Day 2


  • One slice 100% whole wheat toast
  • One poached egg
  • 1/2 medium avocado

Macronutrients: 313 calories, 12 grams protein, 23 grams carbohydrates, 21 grams fat


  • 1/3 cup black beans and 1/4 cup shredded cheddar cheese quesadilla on an 8-inch whole wheat tortilla
  • 1/4 cup salsa

Macronutrients: 337 calories, 17 grams protein, 38 grams carbohydrates, 14 grams fat


  • 1 large peach

Macronutrients: 68 calories, 2 grams protein, 17 grams carbohydrates, 0 grams fat


  • 3 ounces grilled salmon
  • 1 medium baked sweet potato
  • 1/2 cup steamed broccoli

Macronutrients: 305 calories, 23 grams protein, 29 grams carbohydrates, 11 grams fat


  • 3/4 cup regular whole milk ice cream

Macronutrients: 205 calories, 4 grams protein, 23 grams carbohydrates, 11 grams fat

Daily Totals: 1228 calories, 58 grams protein, 130 grams carbohydrates, 57 grams fat

Day 3


  • One slice 100% whole wheat bread
  • 1 tablespoon peanut butter
  • One sliced banana

Macronutrients: 280 calories, 9 grams protein, 44 grams carbohydrates, 9 grams fat


  • Veggie burger patty
  • One whole-grain English muffin
  • 1/4 avocado
  • One red bell pepper sliced into strips

Macronutrients: 336 grams, 19 grams protein, 46 grams carbohydrates, 11 grams fat


  • 15 cherries

Macronutrients: 77 calories, 1 gram protein, 20 grams carbohydrates, 0 grams fat


  • Spaghetti Squash Pad Thai with 3 ounces of tofu

Macronutrients: 348 calories, 16 grams protein, 42 grams carbohydrates, 16 grams fat


  • Two Medjool dates

Macronutrients: 133 calories, 1 gram protein, 36 grams carbohydrates, 0 grams fat

Daily Totals: 1174 calories, 46 grams protein, 188 grams carbohydrates, 36 grams fat

Day 4


  • 1 cup high-fiber, whole grain cereal (such as All-Bran)
  • 1 cup 1% milk
  • 4 large strawberries, chopped

Macronutrients: 286 calories, 17 grams protein, 64 grams carbohydrates, 5 grams fat


  • Hummus wrap with 1/4 cup hummus, 1/2 cup lettuce, 1/2 cup cherry tomatoes, 1/2 chopped cucumbers, 1/4 cup olives, and 1/4 cup feta cheese on an 8-inch 100% whole wheat tortilla

Macronutrients: 380 calories, 15 grams protein, 34 grams carbohydrates, 22 grams fat


  • 15 almonds

Macronutrients: 116 calories, 4 grams protein, 4 grams carbohydrates, 10 grams fat


  • 1 1/2 cups lentil pasta with 1/2 cup tomato sauce, 1/2 cup broccoli sauteed in 1 tablespoon olive oil, and 2 tablespoons parmesan cheese

Macronutrients: 324 calories, 21 grams protein, 41 grams carbohydrates, 7 grams fat


  • 1 medium chocolate chip cookie

Macronutrients: 148 calories, 1.5 grams protein, 20 grams carbohydrates, 7 grams fat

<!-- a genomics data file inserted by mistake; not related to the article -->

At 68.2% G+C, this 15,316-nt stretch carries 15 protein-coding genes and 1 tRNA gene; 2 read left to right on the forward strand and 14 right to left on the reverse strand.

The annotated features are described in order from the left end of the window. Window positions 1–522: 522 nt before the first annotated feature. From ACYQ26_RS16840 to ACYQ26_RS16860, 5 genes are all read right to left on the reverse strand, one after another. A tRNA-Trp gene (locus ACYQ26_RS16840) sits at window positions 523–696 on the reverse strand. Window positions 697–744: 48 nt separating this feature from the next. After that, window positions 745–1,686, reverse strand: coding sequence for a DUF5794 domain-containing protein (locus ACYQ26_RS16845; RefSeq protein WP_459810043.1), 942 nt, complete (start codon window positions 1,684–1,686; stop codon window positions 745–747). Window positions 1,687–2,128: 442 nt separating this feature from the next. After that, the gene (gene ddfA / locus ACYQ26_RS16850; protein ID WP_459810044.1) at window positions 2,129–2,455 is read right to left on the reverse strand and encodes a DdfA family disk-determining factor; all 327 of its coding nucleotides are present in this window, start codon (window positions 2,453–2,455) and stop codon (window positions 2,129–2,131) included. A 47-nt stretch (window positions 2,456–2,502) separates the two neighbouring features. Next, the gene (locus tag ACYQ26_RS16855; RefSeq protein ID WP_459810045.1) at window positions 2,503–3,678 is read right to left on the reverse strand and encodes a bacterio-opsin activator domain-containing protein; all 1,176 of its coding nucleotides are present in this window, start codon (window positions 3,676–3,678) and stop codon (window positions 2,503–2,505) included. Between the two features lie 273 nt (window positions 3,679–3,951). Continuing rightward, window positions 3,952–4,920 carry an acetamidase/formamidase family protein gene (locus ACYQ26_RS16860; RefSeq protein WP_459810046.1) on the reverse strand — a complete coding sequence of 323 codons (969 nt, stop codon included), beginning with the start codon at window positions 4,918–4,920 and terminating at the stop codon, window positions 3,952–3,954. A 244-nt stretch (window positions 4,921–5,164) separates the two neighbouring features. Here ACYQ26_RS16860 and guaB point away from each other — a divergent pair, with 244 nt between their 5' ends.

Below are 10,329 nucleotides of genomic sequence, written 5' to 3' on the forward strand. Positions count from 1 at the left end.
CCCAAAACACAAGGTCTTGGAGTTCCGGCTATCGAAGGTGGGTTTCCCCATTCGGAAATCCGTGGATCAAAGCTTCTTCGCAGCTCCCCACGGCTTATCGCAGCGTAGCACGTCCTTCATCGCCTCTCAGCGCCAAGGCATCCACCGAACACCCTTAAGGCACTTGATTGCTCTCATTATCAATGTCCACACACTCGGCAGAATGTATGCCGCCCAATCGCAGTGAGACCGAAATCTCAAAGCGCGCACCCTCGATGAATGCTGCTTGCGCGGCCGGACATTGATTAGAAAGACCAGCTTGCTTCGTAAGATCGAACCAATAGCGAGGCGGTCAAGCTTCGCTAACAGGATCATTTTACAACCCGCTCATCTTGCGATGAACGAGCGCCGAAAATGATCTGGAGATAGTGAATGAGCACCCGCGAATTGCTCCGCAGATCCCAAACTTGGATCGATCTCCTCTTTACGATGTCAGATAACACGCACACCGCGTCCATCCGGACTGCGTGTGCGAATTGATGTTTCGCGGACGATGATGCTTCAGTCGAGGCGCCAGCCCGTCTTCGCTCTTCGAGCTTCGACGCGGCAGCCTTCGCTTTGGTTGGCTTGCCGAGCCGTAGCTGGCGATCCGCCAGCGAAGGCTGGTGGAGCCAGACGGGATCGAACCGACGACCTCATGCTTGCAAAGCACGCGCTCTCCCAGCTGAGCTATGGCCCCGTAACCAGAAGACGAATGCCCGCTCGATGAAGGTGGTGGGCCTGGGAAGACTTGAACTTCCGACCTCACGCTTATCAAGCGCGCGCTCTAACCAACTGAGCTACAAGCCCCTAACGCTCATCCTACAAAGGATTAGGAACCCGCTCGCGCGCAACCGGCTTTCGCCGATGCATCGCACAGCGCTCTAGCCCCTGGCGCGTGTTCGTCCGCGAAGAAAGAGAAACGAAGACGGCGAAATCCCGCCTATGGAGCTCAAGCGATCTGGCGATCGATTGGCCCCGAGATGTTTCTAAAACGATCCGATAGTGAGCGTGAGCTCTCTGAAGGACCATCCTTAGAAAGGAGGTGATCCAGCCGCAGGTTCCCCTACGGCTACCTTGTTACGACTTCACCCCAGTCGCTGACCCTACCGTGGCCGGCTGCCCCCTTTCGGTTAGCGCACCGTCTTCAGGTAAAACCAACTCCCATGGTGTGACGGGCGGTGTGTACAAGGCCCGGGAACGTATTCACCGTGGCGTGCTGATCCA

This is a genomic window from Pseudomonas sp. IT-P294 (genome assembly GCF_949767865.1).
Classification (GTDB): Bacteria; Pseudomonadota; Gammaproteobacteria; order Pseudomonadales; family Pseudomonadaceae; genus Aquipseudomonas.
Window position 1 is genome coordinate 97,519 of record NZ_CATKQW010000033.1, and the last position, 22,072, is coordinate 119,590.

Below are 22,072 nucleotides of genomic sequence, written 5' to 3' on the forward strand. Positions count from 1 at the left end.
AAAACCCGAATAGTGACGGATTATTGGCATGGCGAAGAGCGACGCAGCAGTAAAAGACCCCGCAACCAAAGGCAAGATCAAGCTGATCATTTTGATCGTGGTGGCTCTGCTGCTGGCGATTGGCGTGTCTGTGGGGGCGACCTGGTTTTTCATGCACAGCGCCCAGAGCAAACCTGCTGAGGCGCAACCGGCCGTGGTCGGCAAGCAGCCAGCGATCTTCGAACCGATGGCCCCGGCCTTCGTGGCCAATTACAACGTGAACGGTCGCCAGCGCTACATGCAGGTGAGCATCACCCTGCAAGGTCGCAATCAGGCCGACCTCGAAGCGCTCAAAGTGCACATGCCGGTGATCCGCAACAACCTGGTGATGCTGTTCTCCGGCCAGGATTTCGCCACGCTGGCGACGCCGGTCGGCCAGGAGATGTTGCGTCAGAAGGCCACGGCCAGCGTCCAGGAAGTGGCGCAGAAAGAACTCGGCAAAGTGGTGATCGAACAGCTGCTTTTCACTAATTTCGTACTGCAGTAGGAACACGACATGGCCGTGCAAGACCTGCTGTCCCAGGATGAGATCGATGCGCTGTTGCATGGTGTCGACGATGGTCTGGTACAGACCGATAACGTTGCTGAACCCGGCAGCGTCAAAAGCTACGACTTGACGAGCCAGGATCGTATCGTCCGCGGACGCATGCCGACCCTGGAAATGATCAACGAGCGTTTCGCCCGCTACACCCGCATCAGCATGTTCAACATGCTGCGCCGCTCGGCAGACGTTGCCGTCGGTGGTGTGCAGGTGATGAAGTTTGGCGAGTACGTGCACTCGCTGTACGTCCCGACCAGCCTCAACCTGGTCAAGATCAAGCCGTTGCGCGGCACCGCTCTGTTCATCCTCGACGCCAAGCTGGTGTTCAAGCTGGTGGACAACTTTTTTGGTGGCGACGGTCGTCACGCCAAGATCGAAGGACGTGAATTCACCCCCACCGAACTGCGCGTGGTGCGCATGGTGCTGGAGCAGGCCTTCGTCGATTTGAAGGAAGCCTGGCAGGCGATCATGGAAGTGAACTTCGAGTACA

Daily Totals: 1254 calories, 59 grams protein, 163 grams carbohydrates, 51 grams fat

Day 5


  • 1 cup 2% Greek yogurt
  • 1/4 cup low sugar granola
  • 1/4 cup blueberries

Macronutrients: 316 calories, 24 grams protein, 30 grams carbohydrates, 11 grams fat


  • Two slices 100% whole wheat bread
  • 4 ounces sliced turkey
  • 1 tablespoon whole grain mustard, slice of tomato, and lettuce leaf
  • 10 baby carrots

Macronutrients: 345 calories, 25 grams protein, 48 grams carbohydrates, 7 grams fat


  • One cheese stick

Macronutrients: 85 calories, 6 grams protein, 1 gram carbohydrates, 6 grams fat


  • 3 ounces grilled chicken with 1 tablespoon barbecue sauce
  • 1/2 cup cooked brown rice
  • 1/2 cup grilled summer squash in 1 tablespoon olive oil

Macronutrients: 402 calories, 28 grams protein, 34 grams carbohydrates, 18 grams fat


  • 1 cup cubed watermelon

Macronutrients: 46 calories, 1 gram protein, 11 grams carbohydrates, 0 grams fat

Daily Totals: 1198 calories, 84 grams protein, 124 grams carbohydrates, 84 grams fat

Day 6


  • 1/2 cup uncooked oatmeal (made per directions with water)
  • 1 tablespoon peanut butter
  • 1/2 cup raspberries

Macronutrients: 209 calories, 7 grams protein, 25 grams carbohydrates, 10 grams fat


  • Salad with 1/2 cup chickpeas, 1/4 cup olives, 1/4 cup feta cheese, 1/4 cup cherry tomatoes, 1/2 cup chopped cucumbers, and 2 tablespoons balsamic vinegar dressing

Macronutrients: 381 calories, 15 grams protein, 38 grams carbohydrates, 20 grams fat


  • 1/2 cup baby carrots
  • 1/4 cup hummus

Macronutrients: 119 calories, 5 grams protein, 13 grams carbohydrates, 6 grams fat


  • 1/3 cup black beans and 1/4 cup shredded cheddar cheese quesadilla on an 8-inch whole wheat tortilla
  • 1/4 cup salsa

Macronutrients: 337 calories, 17 grams protein, 38 grams carbohydrates, 14 grams fat


  • Two Medjool dates
  • 1 tablespoon almond butter

Macronutrients: 231 calories, 4 grams protein, 39 grams carbohydrates, 9 grams fat

Daily Totals: 1277 calories, 48 grams protein, 153 grams carbohydrates, 59 grams fat

Day 7


  • One hard boiled egg
  • One slice 100% whole wheat toast
  • One slice swiss cheese

Macronutrients: 262 calories, 18 grams protein, 14 grams carbohydrates, 15 grams fat


  • One 8-inch 100% whole wheat wrap
  • 3 ounces canned tuna in water mixed with 1/4 mashed avocado